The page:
I’ve always been intrigued by centuries-old mummies, bodies that have been preserved either naturally or artificially. The above image is the Tollund Man, one of a number of bodies found in bogs, where the acidity prevents the growth of bacteria, thus halting decay. Carbon dating puts his death at 400-300 B.C.. Imagine that. He walked the earth over 2,000 years ago, and yet he looks like he might just be sleeping. We can read about people living in those times, or look at paintings or sculptures, but there’s still that gulf of thousands of years that make it hard for our conceptions of those people to be anything beyond academic. Yet when we see this face, the reality of that time period becomes something much more accessible. We don’t know much about the time in which he lived, or the circumstances of his death, but we still feel an unmistakable connection with him as a human being. That face could belong to a friend, a neighbor, a relative. We can imagine that man having a name, a life, imagine him experiencing joy and sorrow and pain and love. He is us, in a way that a person on a page isn’t.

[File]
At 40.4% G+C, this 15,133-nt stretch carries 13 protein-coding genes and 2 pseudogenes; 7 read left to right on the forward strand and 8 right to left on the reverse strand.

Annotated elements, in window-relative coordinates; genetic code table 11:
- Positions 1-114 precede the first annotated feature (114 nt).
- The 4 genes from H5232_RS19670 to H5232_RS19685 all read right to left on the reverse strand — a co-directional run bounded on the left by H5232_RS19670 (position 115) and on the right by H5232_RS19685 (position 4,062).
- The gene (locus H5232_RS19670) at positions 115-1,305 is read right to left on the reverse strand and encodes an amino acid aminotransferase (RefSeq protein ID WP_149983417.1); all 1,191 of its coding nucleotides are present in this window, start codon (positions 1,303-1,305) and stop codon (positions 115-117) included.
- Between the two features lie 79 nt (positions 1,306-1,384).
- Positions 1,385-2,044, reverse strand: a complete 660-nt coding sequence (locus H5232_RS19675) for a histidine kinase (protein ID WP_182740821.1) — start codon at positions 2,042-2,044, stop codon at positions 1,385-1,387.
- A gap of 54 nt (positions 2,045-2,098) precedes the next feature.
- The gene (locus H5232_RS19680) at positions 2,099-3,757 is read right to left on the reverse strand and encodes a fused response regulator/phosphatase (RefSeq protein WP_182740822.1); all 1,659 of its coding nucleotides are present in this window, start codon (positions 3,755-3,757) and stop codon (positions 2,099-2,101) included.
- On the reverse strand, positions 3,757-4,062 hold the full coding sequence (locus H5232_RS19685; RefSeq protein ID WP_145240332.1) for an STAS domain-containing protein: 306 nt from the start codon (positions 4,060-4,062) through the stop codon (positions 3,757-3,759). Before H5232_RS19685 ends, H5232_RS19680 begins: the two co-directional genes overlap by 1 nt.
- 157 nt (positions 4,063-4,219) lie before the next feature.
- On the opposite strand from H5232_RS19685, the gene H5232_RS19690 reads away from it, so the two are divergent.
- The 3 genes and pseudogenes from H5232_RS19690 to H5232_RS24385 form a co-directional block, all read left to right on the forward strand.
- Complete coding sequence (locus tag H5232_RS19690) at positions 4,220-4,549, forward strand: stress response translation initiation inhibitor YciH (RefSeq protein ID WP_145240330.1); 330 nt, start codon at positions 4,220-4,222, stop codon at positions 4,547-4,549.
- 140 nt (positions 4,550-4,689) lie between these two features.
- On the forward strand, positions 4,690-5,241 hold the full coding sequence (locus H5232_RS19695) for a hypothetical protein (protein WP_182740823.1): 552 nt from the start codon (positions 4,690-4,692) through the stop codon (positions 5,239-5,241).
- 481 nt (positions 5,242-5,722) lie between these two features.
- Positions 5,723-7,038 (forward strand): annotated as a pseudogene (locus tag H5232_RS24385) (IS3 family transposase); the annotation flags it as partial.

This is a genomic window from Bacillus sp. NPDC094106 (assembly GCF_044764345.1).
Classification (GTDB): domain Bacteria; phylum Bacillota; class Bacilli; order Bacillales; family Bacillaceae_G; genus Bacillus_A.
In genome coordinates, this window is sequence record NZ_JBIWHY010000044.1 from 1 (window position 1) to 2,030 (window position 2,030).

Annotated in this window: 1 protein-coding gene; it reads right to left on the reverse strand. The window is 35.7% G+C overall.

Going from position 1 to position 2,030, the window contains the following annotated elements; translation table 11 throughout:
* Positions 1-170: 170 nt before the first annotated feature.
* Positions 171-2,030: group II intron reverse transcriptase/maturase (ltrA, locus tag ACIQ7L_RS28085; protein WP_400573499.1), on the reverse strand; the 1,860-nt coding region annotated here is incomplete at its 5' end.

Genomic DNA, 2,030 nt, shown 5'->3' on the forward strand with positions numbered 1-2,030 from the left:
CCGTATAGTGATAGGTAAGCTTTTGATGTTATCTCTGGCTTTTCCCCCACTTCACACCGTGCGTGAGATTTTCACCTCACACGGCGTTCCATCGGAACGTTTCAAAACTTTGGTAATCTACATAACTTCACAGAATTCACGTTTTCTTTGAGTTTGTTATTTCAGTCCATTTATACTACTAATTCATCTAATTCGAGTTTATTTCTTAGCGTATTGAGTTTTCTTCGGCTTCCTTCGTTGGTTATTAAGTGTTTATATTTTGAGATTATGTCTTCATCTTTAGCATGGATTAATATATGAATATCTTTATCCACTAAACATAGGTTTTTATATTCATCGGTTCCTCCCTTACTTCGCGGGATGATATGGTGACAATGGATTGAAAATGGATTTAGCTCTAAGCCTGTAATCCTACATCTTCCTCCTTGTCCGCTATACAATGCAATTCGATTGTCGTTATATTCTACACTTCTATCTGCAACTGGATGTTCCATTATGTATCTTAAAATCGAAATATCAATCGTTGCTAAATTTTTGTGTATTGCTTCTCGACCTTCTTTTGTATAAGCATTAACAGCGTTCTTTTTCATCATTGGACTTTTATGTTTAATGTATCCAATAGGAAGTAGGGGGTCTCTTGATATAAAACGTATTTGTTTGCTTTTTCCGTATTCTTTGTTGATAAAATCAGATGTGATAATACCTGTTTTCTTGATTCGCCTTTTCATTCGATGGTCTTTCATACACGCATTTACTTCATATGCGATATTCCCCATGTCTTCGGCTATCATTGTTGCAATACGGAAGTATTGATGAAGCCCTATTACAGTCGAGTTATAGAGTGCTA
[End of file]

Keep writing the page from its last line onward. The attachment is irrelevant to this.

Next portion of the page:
If you’d like to learn more about the Tollund Man, there’s a fantastic website HERE.